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    3. > if you check other entries on this blog you'll see that I don't particularly care for David Chalmers.

      Well, at least that's one thing you and Eliezer have in common.

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    4. Actually (as I watch Massimo blow a gasket), I might consider Aristotle in at least my top 10, if not higher, among most **overrated.** (Of course, the mythical background of my moniker aside, Socrates, or the Socrates-Plato duo) would rank higher.

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  10. @ianpollock

    I didn't really use a systematic method for the initial list. These are just names that came to mind either because they are obviously controversial (e.g., Heidegger for analytical philosophers), or because they offered a relatively unbiased counter (Russell, who many continentals think of as the epitome of what's wrong with analytic philosophy).

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  11. It bothers me that Heidegger comes up frequently as being overrated. I’ve been attempting to contemporize a Heideggerian Marxism as an undergraduate, along the lines of Marcuse’s early work in the 30-40’s, and feel that if you can get through Heidegger’s stylistic issues there is something important in his philosophy. If you’re desire is to understand and make sense of the human experience in a concrete secular way, much of Heidegger’s work is vital and revelatory. I surely do not mean all of his work, but much of Being and Time as well as his critiques of Descartes and Kant. His personal/political life was certainly detestable (at least from 1935 on), and his pride definitely worked against his character, but to equate the quality of his philosophy with these choices is simply a bad idea.

    There is an interesting exchange of letters between Marcuse and Heidegger regarding Heidegger’s Nazism and failure to admit his errors after the war (I believe they can be found online – perhaps in JSTOR???).

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  13. Isn't this akin to asking whether someone's popularity was justified when they were popular? I'm outside this discipline, but I keep asking myself whether there is any point in asking who were the most overrated poets or novelists of the 20th century. Perhaps it would make a bit more sense to ask what poem or novel from the 20th century was the most overrated? Then again maybe I haven't read them all or understood them all? I imagine if Darwin had never existed, "Petersen" might have filled the vacancy. The fools in Shakespeare play integral parts in his plays.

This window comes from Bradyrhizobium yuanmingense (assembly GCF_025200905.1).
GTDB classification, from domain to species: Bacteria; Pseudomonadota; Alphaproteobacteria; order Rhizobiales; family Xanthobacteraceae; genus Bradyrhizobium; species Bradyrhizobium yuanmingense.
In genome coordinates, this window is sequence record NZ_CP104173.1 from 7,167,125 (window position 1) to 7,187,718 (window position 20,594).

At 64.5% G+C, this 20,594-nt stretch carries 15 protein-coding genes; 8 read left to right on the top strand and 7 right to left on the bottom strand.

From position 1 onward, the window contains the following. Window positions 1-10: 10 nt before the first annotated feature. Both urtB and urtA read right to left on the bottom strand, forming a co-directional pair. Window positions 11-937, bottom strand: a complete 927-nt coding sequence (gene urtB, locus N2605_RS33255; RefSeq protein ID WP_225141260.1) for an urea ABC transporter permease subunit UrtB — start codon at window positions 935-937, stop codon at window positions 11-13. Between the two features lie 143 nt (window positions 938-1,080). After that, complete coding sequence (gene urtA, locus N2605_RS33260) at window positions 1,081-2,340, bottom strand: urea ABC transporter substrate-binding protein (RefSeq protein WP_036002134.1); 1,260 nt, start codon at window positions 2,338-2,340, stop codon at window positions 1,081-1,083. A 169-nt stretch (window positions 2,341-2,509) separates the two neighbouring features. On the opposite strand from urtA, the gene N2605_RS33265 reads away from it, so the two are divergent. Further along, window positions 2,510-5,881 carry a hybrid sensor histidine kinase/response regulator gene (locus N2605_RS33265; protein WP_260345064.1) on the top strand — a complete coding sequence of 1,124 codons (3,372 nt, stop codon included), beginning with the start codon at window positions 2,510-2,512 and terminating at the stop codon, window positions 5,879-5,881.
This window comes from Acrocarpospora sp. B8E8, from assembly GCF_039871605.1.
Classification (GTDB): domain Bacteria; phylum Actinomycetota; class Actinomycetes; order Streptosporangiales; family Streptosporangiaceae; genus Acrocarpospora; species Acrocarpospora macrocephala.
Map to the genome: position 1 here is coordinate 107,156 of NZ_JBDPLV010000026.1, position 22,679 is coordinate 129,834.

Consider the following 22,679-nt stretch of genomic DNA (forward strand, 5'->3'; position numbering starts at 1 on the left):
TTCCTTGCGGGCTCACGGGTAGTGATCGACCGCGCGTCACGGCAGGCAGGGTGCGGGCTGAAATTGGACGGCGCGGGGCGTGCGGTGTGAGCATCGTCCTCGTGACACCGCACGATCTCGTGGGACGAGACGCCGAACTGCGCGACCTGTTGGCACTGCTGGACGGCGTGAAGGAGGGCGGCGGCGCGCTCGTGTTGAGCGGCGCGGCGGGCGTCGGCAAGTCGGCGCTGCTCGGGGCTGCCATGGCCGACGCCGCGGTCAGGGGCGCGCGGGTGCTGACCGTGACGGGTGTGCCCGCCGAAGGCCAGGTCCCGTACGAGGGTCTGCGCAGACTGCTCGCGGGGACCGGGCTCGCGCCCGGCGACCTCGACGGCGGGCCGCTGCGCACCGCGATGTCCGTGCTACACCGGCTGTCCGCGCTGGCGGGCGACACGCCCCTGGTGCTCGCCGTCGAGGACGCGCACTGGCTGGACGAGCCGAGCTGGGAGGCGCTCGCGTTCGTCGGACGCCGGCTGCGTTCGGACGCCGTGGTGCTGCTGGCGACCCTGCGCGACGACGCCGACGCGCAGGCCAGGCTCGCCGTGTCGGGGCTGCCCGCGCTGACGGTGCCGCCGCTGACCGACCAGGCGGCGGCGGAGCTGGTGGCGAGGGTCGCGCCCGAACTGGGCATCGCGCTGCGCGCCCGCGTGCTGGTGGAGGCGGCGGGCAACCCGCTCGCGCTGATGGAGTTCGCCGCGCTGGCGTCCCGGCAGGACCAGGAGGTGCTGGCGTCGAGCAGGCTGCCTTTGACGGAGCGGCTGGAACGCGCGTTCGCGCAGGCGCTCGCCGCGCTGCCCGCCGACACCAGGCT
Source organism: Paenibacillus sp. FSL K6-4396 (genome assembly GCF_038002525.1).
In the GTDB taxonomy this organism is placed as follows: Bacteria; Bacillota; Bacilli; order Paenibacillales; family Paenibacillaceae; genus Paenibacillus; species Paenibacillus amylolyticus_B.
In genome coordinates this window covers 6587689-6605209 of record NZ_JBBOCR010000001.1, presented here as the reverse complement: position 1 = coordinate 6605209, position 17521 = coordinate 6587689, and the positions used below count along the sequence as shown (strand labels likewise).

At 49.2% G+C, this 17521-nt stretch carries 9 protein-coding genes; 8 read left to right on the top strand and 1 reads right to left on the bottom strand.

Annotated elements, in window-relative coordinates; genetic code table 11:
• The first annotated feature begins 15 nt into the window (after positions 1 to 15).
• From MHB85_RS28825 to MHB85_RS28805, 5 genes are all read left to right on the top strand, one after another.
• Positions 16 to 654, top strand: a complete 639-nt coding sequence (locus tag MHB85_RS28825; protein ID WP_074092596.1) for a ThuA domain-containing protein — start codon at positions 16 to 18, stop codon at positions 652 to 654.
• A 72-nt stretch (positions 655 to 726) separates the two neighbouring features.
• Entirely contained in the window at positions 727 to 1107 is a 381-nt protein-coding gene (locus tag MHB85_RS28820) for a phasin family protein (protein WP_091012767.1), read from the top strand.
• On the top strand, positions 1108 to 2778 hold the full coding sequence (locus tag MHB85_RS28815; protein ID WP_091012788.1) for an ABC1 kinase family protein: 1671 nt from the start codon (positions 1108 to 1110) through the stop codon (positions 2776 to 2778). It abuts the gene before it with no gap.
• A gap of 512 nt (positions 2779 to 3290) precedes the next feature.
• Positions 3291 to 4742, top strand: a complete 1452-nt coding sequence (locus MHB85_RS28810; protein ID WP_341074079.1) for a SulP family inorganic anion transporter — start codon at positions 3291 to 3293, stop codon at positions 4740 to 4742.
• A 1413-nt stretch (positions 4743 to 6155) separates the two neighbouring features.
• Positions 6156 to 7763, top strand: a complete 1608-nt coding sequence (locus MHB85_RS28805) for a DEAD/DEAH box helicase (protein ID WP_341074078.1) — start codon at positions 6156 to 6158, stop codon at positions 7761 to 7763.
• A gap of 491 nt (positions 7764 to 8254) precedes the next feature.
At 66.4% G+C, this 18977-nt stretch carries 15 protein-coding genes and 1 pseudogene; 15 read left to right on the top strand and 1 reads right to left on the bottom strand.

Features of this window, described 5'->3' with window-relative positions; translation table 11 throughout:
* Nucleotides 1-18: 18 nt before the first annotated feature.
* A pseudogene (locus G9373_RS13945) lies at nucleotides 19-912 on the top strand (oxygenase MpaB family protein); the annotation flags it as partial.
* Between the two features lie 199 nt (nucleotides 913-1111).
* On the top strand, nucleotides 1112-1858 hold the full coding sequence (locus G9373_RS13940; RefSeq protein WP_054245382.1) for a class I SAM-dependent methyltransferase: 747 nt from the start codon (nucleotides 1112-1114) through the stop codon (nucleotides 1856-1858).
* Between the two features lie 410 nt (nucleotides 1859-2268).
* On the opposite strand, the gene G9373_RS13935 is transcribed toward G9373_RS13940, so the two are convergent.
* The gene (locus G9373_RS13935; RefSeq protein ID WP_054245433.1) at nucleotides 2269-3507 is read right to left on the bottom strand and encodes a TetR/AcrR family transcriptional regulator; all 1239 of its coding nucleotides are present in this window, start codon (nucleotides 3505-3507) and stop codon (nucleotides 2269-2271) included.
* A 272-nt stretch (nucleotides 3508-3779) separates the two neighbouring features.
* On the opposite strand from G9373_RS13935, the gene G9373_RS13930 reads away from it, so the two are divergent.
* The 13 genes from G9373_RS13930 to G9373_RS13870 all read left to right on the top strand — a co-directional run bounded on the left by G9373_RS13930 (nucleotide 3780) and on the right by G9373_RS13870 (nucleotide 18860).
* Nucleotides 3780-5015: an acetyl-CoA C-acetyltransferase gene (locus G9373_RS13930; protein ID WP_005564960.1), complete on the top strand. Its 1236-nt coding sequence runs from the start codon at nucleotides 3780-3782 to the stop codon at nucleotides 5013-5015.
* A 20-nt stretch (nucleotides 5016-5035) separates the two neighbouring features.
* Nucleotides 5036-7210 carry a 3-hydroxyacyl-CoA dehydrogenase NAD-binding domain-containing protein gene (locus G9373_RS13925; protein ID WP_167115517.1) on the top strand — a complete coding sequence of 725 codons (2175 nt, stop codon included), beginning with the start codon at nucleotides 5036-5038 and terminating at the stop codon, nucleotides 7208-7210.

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  14. Hume a definite No. 1. He is eminently readable, a bonus among philosophers. Also, with his thoughts on the self, etc., arguably the father of modern psychology, and a more distant ancestor of modern cognitive science.'
    Diogenes. Life would be more authentic if we, and the world in general, thought more like him.


    Now, a couple of underrated ones (all time, not just 20th C):

    1. Pyrrho. Pyrrhonic Skepticism influenced Hume, among others.
    2. Camus, per a comment above. More insightful than Sartre, yet barely even gets considered as a philosopher by many.
    3. Gilbert Ryle
    4. Diogenes here

    Overrated (all time, not just 20th C)?
    1. Socrates (my moniker riffing on the myth, not the reality)
    2. Plato.
    These two go together. Plato totally set up straw men for Socrates to argue against. And, one need not be Izzy Stone to see that both were antidemocratic elitists, to boot.
    3. Aristotle. Were he Jewish and 200 years older, we'd probably finger him as the author of the "P" strand of the Torah. Highly influential in terms of basic logic, yes, but, if we want to in a sense call him the first philosopher of science, he was a disaster.
    4. Dan Dennett.

    I don't think Wittgenstein was overrated. He is a mixed bag, but I"d put him in underrated, still, overall.

    OK, underrated 20th C:
    1. Camus
    2. Ryle

    Overrated, 20th C:
    1. Heidegger/Derrida/Foucault and any progeny
    2. Dennett as a special case
    3. Sam Harris and any other Gnu Atheist claiming to have disproven the existence of god

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    1. OK, Massimo, you "forced" me to write a blog post about this: http://socraticgadfly.blogspot.com/2013/01/overrated-and-underrated-philosophers.html

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    2. Good post Gadfly - Trying hard to stay out of the David vs Yudkowsky discussion a couple of comments away. My most underrated philosopher pick is Charles Peirce. Maybe he broke all kinds of new ground with his pragmatism. But to my mind, the branch of semiotics he created called semiosis makes him one of the leading lights of information - circa 1870. Then take a look at Gleick's 2011 "The Information". Shannon has over 60 references in this book, and Peirce none.

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  15. Antony Flew. (See the Philosopher's Lexicon.)

    What were the reasons given for identifying David Lewis as overrated? Was it just on the basis of his modal realism book (which, despite being seemingly crazy, I found quite interesting, especially to compare and contrast with other possible worlds approaches to semantics for modal logic such as John Pollock's in his _Foundations of Philosophical Semantics_).